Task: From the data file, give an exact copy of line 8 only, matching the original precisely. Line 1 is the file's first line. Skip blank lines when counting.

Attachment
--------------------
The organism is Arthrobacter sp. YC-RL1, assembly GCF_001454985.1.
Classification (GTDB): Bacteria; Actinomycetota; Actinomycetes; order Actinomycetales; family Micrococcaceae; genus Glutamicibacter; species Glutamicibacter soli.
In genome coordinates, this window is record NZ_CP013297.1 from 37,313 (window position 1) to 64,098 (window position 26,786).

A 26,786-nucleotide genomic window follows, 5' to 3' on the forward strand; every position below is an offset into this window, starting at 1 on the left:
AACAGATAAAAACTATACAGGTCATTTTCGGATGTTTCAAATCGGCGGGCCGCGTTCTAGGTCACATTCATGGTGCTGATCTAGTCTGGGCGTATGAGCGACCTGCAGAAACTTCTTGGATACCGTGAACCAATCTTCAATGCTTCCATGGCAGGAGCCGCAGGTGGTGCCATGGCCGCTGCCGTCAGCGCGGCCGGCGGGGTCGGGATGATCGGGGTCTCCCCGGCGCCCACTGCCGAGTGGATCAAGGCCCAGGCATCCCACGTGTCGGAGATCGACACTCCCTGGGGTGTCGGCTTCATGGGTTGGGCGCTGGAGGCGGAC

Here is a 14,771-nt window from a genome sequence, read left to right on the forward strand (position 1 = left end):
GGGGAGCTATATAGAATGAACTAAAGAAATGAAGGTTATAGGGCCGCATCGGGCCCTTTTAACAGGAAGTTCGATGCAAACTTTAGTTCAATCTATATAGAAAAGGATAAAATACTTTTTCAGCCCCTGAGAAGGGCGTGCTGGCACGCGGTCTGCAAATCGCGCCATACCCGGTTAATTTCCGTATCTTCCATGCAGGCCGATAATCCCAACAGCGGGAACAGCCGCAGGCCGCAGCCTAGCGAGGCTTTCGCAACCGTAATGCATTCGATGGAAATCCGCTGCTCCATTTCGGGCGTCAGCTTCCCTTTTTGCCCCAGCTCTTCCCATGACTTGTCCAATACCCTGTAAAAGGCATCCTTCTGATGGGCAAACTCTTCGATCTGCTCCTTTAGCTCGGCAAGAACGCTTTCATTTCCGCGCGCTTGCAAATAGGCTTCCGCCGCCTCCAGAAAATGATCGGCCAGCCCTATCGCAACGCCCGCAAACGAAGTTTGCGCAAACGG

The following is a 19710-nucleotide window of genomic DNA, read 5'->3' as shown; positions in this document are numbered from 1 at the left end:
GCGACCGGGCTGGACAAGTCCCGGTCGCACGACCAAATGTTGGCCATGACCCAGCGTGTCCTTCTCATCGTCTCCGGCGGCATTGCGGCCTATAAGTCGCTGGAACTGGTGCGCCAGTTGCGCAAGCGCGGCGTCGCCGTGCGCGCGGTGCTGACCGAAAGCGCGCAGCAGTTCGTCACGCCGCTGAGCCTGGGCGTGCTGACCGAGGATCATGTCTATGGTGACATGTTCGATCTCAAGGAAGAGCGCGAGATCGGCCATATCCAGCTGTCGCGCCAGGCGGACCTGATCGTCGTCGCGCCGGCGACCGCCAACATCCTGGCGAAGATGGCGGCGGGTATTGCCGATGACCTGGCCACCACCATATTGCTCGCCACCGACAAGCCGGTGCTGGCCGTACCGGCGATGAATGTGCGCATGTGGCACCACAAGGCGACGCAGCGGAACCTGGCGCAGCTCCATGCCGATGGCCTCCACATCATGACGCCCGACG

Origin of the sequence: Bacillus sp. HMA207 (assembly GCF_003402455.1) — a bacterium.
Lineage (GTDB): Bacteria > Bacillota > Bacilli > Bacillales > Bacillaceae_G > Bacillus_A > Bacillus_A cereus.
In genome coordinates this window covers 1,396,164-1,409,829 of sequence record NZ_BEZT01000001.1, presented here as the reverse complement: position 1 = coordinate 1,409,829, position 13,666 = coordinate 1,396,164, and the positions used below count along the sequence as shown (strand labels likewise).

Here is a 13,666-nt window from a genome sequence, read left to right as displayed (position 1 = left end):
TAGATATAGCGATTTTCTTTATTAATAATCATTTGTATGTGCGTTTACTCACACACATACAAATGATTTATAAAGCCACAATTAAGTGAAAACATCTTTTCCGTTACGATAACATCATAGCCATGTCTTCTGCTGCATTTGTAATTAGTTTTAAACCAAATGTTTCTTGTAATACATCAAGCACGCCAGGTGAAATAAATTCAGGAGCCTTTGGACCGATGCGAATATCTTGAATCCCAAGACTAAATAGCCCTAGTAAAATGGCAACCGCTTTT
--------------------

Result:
The following is a 19710-nucleotide window of genomic DNA, read 5'->3' as shown; positions in this document are numbered from 1 at the left end: